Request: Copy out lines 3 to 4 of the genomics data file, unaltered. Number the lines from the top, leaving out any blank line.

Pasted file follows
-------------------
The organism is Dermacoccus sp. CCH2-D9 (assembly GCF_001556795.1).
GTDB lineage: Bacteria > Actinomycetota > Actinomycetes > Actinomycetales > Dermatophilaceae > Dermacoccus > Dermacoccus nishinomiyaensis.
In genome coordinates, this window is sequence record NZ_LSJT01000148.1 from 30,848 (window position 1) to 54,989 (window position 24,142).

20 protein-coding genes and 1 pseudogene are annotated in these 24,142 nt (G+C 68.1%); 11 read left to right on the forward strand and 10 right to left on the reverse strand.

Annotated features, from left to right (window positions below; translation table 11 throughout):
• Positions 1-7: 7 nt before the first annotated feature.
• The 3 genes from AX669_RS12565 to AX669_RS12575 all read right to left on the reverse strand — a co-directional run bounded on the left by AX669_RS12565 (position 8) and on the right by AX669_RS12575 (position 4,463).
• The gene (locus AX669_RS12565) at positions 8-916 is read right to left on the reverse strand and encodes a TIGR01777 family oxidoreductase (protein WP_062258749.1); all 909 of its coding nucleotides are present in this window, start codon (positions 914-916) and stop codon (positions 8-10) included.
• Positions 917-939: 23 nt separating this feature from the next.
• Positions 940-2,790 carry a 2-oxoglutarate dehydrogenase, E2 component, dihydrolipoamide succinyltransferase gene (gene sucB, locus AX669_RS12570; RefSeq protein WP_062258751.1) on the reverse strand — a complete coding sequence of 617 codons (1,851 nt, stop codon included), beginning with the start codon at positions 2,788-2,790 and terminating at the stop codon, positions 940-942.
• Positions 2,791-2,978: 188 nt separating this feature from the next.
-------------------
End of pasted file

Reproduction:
In genome coordinates, this window is sequence record NZ_LSJT01000148.1 from 30,848 (window position 1) to 54,989 (window position 24,142).

20 protein-coding genes and 1 pseudogene are annotated in these 24,142 nt (G+C 68.1%); 11 read left to right on the forward strand and 10 right to left on the reverse strand.